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APC SmartUPS 1400NET Expansion

I have had an old APC SmartUPS 1400NET for a number of years now.  Its something I salvaged from the trash heap, and in the end all it needed was a new set of batteries.  These old school APC UPSes are built like tanks, but they suffer from the problem that with a faulty battery you can't get them to power up, even plugged into the wall. 

Expanding the Battery Capacity

This project involves expanding the capacity of the SmartUPS 1400NET UPS.  By default, the UPS uses beefy 18AH 12V battery packs (Amazon has them for a reasonable price).

Although by default the capacity of the UPS is pretty spectacular, it can be made even better by adding more battery packs.

The Plan

Basically, you want to hook up another battery pack in parallel with the existing one.  You can split the existing connector on the UPS and solder on another connector for a battery pack, but I chose to just make a Y adapter I could just plug into the existing UPS battery connector.

What You Will Need

Making the Y-Adapter

The terminals slide into the grey housings and snap into place.  You can crimp the wires in, but I chose to solder them.  I put a bit of flux into each connector and slid it over the stripped 10ga wire.  I couldn't get it hot enough with my soldering iron (there is a lot of wire and terminal mass), so I just heated carefully with my propane torch until the flux started to sizzle a bit.  I fed solder in, and the result was a rock solid connection.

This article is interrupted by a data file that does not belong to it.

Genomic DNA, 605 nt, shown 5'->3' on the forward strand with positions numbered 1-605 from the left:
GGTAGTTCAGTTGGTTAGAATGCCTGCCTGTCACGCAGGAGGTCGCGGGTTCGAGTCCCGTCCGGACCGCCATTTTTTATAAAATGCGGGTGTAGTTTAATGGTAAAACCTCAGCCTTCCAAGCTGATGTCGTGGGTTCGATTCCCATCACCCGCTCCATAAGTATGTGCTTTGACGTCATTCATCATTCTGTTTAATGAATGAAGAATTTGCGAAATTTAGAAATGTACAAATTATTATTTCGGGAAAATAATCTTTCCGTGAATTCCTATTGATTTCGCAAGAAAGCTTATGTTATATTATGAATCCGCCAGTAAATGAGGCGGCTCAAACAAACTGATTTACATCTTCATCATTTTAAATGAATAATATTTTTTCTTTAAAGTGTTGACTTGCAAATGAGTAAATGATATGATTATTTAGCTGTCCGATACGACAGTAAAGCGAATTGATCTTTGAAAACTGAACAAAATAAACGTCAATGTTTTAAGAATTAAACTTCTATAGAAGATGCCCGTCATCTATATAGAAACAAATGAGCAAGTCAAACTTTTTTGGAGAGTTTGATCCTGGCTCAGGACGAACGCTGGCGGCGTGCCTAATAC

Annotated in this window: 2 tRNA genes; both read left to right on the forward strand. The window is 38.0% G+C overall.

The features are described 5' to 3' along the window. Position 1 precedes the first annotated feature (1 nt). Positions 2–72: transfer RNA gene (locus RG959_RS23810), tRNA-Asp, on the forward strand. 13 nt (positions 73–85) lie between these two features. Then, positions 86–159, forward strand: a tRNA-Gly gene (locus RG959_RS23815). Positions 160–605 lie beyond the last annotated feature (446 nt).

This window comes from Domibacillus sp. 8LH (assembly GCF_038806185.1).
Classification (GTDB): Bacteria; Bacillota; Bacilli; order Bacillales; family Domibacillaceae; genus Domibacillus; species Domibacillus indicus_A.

The end product, with a connector ready to hook up to a new battery pack:

The Anderson battery connectors I needed for my UPS expansion project arrived. I basically made a 2 way splitter for the existing battery connector so I can hook up a second battery pack in parallel with the existing one. Some wiring diagrams of the "officially expandable" version of this ups reveals that this is how the expansion packs wire up. When I connect to the ups serial terminal there are some "hidden" commands that let me add another battery pack.  I ended up soldering the 10ga wires into the battery connector terminals. I couldn't get the terminals hot enough for the solder to flow so I just used my propane torch. Worked great. To make the y-splice I initially tried butt splicing the 3 x 10ga wires together but quickly realized that was not fun. So I just used ring terminals and a small bolt to hold them together.  Next I'll build an acrylic box to house both battery packs under the ups. This way it'll be easier to disconnect them. The ups barely fits the battery pack as it is and I always worry im going to damage the exposed circuit board.

Programming the UPS

To program the UPS, connect it to a serial port on your computer using the serial cable.

I used minicom on linux to connect to the USB/Serial adapter serial port:
sudo minicom -D /dev/ttyUSB0 -b 2400

At this point I get the usual menu-based system for administering the UPS.
I chose the "logout" option.
Type '>' to display the number of configured external battery packs.  In my case 000.
Type '+' to add another external pack.
Then type '>' to show the new count.  In my case 001.
You can disconnect your terminal, and connect the new battery pack to the harness.

End Result

Here is the end product:

I chose to put the battery packs outside the UPS.  I found it hard to get in and out of the little panel on the front, and felt I risked breaking the thin ribbon cable hooking up the display.  I installed a grommet on the side of the UPS and just passed the wiring through the side.

In the future I plan on building an acrylic box to sit under the UPS where the batteries will be stored.